Samsung’s Latest Screen is Ahead of the Curve
Samsung has released what is now the world’s most curved screen.
Designed with viewer comfort in mind, its edges and center are a more uniform distance from your eyes, offering the most comfortable viewing experience and reducing eye strain when viewing for extended periods.
Today digital technology is ubiquitous in our work lives and in our social lives. Digital displays have literally transformed the way we do things and this is particularly the case in the workplace. Adults in Britain on average spend nearly nine hours each day looking at a screen. That adds up to over 10,000 days over a typical 80 year lifetime. In fact, according to one recent study we spend more time on media devices than we do asleep so it’s unlikely that our usage of digital displays will decline any time soon.
Many of us use digital displays as part of our jobs and suffer no ill effects. However, inefficient configuration of a workstation can result in eye strain, backache, or in some cases, repetitive strain injury. Many companies are careful to ensure that workers use computers and the associated displays correctly. However, what is often given less consideration, is the stress that results from performing intensive search and navigation tasks – tasks that can strain the eyes and also strain us mentally. These tasks frequently involve switching between multiple windows that are rich in information content.
With the ever-increasing amount of digital information, displays are getting bigger. A number of studies have concluded that using a large display enables improved user performance when compared with using a small display. We know that many users, especially those that work in data-intensive fields, have resorted to using multiple screens.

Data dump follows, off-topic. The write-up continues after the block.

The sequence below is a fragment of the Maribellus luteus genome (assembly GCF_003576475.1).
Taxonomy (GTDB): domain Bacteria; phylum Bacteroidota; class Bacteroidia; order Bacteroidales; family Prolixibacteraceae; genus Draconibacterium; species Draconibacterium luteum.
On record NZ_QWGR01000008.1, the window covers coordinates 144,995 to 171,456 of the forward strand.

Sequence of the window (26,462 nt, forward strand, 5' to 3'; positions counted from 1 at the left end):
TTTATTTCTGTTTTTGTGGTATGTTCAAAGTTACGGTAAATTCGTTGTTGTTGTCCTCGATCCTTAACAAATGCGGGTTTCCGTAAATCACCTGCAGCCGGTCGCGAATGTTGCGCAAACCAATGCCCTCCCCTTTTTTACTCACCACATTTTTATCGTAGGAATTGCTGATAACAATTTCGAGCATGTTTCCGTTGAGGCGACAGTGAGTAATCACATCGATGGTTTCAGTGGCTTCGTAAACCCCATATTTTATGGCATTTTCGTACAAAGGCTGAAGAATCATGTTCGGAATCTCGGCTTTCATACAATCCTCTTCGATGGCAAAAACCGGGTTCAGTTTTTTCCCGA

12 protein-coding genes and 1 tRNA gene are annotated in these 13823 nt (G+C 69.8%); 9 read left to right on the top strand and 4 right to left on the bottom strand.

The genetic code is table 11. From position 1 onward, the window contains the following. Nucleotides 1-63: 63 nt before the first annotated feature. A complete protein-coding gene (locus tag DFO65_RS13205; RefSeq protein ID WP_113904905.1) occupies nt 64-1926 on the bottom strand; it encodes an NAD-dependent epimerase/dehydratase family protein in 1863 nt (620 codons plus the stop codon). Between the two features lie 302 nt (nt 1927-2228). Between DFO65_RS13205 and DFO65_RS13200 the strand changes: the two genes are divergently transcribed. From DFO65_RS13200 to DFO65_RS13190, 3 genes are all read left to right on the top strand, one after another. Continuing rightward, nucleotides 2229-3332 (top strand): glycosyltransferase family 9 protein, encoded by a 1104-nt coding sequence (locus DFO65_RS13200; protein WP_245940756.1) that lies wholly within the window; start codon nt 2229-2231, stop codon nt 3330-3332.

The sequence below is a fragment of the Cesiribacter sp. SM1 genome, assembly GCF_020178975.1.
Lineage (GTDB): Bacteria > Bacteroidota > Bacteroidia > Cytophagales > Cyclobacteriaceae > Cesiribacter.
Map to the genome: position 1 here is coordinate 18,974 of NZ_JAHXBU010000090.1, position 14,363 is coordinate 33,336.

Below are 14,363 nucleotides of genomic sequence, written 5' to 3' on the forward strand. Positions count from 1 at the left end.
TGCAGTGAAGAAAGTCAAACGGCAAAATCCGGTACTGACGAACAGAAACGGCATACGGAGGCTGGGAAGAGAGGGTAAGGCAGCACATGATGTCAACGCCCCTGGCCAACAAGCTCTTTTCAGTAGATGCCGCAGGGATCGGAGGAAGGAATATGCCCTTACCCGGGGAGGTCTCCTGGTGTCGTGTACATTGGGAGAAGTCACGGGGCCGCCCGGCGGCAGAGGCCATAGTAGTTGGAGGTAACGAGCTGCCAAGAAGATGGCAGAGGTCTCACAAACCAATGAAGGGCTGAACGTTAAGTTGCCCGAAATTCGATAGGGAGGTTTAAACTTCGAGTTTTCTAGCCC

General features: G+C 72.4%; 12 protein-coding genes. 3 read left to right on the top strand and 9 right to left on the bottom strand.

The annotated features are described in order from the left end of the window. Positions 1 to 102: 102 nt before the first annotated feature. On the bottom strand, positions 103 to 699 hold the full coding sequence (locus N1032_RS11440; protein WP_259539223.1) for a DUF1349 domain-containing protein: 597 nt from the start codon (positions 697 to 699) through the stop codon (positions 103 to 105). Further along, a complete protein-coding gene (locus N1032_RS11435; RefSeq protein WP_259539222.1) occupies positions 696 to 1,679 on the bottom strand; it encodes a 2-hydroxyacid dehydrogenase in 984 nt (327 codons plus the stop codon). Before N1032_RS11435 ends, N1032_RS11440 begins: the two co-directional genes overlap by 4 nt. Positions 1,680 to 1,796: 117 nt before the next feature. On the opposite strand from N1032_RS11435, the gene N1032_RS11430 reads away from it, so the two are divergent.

Those that have moved to multiple displays invariably say they will never go back to a single display. The use of two displays is very common because almost all desktop computers can easily accommodate two displays without any modification to the computer hardware.
Reports that show that larger displays are more effective than smaller displays also identify that using a single large display is better than having several smaller ones. For displays in the workplace at least, where mobility is not an issue, it really does seem that bigger is better.
However, as an imaging scientist and Professor of Colour Science and Technology, I am aware of the technical and usability problems that using the wrong type of technology can lead to.
Modern displays are designed to be viewed at right angles to the plane of the screen. The larger the display, the greater the distortions in colour and text that occur towards the edges. These distortions can themselves be a source of eye strain and could reduce user performance and user satisfaction. That is why, as a professional imaging scientist with over 30 years’ experience, I am surprised that curved displays are not a regular fixture in the office.